Baby Daddy Jokes? Always Funny.

When people tell me that Shakespeare language makes no sense, and ask me for examples to prove otherwise, I’ll sometimes bring them to a joke just to demonstrate that stuff we still say today, Shakespeare said 400 years ago.

In The Tempest, when Prospero decides to tell his daughter Miranda about her true past, he says, “Did you know that your father was Duke of Milan?”

“Are you not my father?” she asks, confused.

“Your mother told me I was,” replies Prospero.

Nice thing to say about Miranda’s mom, bro. 🙂

I’ve learned over the years, however, that Shakespeare loved this joke.  Taming of the Shrew:

VINCENTIO Art thou his father?


Ay, sir; so his mother says, if I may believe her.

And just today I realized that Leonato in Much Ado About Nothing tells the same joke, and takes it up a notch!


You embrace your charge too willingly. I think this
is your daughter.


Her mother hath many times told me so.


Were you in doubt, sir, that you asked her?


Signior Benedick, no; for then were you a child.

Wh…wh…ummm…. so, wait. Am I reading that wrong, or does Leonato not only tell the “I don’t know who my wife was sleeping with” joke, but then follow it up with “You were too young, Benedick, so I know it wasn’t you who impregnated my wife?”

2 thoughts on “Baby Daddy Jokes? Always Funny.

  1. And don't forget the opening business of Lear, about Edmund the Bastard.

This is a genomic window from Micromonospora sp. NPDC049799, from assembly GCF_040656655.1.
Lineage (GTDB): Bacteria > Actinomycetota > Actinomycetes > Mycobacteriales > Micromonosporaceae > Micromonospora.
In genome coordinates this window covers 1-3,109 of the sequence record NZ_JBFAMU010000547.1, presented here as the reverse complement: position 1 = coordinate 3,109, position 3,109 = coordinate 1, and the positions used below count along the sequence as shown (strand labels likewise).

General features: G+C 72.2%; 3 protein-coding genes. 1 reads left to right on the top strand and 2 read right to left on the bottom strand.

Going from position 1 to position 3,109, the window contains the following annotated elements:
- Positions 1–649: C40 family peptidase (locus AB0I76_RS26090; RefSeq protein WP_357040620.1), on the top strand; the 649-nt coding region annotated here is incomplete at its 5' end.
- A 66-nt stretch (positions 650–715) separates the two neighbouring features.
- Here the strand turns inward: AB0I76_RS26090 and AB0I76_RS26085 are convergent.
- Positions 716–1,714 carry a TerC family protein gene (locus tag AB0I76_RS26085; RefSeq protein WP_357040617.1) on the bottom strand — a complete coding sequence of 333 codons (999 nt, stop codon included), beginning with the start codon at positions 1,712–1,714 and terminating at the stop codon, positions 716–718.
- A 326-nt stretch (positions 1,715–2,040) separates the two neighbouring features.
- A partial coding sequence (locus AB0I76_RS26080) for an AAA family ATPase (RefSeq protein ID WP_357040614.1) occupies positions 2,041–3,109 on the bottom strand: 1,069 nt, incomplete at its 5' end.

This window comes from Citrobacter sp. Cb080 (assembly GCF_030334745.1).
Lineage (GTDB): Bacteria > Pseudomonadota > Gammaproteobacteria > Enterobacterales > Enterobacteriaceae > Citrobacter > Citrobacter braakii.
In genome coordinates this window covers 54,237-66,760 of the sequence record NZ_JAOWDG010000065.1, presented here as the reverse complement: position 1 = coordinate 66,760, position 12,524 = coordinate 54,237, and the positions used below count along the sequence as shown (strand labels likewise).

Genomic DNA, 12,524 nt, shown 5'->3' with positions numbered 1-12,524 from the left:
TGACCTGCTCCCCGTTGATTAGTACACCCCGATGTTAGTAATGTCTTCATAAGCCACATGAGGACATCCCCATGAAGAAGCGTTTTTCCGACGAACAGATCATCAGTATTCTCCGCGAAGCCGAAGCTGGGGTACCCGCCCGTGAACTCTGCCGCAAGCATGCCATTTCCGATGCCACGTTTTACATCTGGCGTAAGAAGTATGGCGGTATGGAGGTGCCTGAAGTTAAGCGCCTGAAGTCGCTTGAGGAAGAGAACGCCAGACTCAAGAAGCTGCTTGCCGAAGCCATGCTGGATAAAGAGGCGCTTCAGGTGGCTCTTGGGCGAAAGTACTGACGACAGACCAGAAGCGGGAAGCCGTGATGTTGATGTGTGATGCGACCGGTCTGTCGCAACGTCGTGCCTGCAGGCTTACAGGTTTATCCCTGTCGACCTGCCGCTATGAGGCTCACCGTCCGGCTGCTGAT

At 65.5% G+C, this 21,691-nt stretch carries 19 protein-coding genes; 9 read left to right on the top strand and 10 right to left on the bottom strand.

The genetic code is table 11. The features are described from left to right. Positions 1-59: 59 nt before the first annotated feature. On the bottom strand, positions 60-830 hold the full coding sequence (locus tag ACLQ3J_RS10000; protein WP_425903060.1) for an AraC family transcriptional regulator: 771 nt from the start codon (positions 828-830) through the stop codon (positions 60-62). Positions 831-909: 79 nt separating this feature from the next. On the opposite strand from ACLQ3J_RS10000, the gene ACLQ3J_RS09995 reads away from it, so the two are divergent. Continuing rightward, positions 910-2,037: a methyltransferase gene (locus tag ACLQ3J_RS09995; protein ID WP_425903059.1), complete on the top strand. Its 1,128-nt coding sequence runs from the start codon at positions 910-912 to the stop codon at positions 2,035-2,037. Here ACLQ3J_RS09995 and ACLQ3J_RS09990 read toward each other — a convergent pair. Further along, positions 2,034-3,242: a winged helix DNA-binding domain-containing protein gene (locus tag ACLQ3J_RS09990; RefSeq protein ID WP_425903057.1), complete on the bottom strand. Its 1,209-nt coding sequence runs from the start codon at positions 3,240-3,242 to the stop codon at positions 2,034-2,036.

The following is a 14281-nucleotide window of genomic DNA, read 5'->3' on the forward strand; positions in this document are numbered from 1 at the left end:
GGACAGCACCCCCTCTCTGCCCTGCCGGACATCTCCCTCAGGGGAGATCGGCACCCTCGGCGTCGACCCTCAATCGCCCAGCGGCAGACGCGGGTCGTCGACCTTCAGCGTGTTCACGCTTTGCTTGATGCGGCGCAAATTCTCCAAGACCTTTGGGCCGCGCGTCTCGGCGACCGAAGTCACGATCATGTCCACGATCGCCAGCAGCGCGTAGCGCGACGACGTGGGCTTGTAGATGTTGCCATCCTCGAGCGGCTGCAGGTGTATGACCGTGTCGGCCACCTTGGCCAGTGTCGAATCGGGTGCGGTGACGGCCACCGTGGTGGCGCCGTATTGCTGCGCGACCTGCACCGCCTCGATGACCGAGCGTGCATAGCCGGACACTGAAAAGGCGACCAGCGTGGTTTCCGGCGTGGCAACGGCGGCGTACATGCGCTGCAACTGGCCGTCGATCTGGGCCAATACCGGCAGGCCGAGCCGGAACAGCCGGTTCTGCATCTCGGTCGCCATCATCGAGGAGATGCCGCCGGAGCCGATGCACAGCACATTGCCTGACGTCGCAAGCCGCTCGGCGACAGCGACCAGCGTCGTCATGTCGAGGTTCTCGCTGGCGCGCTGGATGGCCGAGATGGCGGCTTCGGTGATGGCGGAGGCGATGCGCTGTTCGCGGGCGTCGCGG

Is not this your son, my lord?
    His breeding, sir, hath been at my charge: I have
    so often blushed to acknowledge him, that now I am
    brazed to it.
    I cannot conceive you.
    Sir, this young fellow's mother could: whereupon
    she grew round-wombed, and had, indeed, sir, a son
    for her cradle ere she had a husband for her bed.
    Do you smell a fault?

    No wonder Edmund was pissed off!

  2. The idea is that men never really know for sure. This was uncomfortable for them, which is why this joke was so funny. There are many other variations on the cuckold theme, including 100% of all references to horns in Shakespeare.

    The insult isn't to the cheating woman; it's to the cuckolded man. In that sense, it's self-effacing humor. But there is usually a follow up reference to the wife being virtuous, as further evidence of paternity.

    Leonato's second joke refers to Benedick's womanizing. I think he's saying there never was any need for men to doubt until Benedick came along.

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